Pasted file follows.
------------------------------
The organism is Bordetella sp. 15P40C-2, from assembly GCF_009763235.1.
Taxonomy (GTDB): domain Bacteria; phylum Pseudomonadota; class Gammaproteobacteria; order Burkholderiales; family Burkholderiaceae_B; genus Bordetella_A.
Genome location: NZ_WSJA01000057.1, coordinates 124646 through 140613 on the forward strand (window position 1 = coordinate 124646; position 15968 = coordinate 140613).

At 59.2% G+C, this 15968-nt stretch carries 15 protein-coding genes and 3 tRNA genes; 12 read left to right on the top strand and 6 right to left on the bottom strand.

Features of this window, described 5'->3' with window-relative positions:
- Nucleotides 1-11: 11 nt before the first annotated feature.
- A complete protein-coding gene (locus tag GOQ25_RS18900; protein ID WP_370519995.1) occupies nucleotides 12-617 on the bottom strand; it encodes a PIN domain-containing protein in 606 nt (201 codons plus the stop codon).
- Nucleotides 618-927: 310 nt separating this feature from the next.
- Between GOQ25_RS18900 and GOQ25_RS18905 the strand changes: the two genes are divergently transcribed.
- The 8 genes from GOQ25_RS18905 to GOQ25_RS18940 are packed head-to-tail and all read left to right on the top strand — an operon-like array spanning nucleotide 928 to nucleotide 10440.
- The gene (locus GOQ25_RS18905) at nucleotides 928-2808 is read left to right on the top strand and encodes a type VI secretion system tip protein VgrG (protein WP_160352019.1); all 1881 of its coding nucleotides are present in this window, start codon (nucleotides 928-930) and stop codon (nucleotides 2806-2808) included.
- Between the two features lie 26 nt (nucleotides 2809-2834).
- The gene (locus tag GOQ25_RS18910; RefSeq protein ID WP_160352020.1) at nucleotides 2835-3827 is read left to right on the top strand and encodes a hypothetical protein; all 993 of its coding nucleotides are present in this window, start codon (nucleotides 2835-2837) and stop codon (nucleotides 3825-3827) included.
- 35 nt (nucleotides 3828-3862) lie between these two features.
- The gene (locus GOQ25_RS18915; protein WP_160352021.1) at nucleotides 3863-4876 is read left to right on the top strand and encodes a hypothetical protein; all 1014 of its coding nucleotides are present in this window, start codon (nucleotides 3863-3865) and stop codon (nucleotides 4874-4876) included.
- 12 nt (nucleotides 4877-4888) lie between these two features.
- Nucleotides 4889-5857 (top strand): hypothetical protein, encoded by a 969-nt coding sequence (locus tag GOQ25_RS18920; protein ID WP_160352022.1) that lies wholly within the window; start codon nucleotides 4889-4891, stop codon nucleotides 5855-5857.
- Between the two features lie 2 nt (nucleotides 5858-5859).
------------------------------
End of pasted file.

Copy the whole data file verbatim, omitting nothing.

The organism is Bordetella sp. 15P40C-2, from assembly GCF_009763235.1.
Taxonomy (GTDB): domain Bacteria; phylum Pseudomonadota; class Gammaproteobacteria; order Burkholderiales; family Burkholderiaceae_B; genus Bordetella_A.
Genome location: NZ_WSJA01000057.1, coordinates 124646 through 140613 on the forward strand (window position 1 = coordinate 124646; position 15968 = coordinate 140613).

At 59.2% G+C, this 15968-nt stretch carries 15 protein-coding genes and 3 tRNA genes; 12 read left to right on the top strand and 6 right to left on the bottom strand.

Features of this window, described 5'->3' with window-relative positions:
- Nucleotides 1-11: 11 nt before the first annotated feature.
- A complete protein-coding gene (locus tag GOQ25_RS18900; protein ID WP_370519995.1) occupies nucleotides 12-617 on the bottom strand; it encodes a PIN domain-containing protein in 606 nt (201 codons plus the stop codon).
- Nucleotides 618-927: 310 nt separating this feature from the next.
- Between GOQ25_RS18900 and GOQ25_RS18905 the strand changes: the two genes are divergently transcribed.
- The 8 genes from GOQ25_RS18905 to GOQ25_RS18940 are packed head-to-tail and all read left to right on the top strand — an operon-like array spanning nucleotide 928 to nucleotide 10440.
- The gene (locus GOQ25_RS18905) at nucleotides 928-2808 is read left to right on the top strand and encodes a type VI secretion system tip protein VgrG (protein WP_160352019.1); all 1881 of its coding nucleotides are present in this window, start codon (nucleotides 928-930) and stop codon (nucleotides 2806-2808) included.
- Between the two features lie 26 nt (nucleotides 2809-2834).
- The gene (locus tag GOQ25_RS18910; RefSeq protein ID WP_160352020.1) at nucleotides 2835-3827 is read left to right on the top strand and encodes a hypothetical protein; all 993 of its coding nucleotides are present in this window, start codon (nucleotides 2835-2837) and stop codon (nucleotides 3825-3827) included.
- 35 nt (nucleotides 3828-3862) lie between these two features.
- The gene (locus GOQ25_RS18915; protein WP_160352021.1) at nucleotides 3863-4876 is read left to right on the top strand and encodes a hypothetical protein; all 1014 of its coding nucleotides are present in this window, start codon (nucleotides 3863-3865) and stop codon (nucleotides 4874-4876) included.
- 12 nt (nucleotides 4877-4888) lie between these two features.
- Nucleotides 4889-5857 (top strand): hypothetical protein, encoded by a 969-nt coding sequence (locus tag GOQ25_RS18920; protein ID WP_160352022.1) that lies wholly within the window; start codon nucleotides 4889-4891, stop codon nucleotides 5855-5857.
- Between the two features lie 2 nt (nucleotides 5858-5859).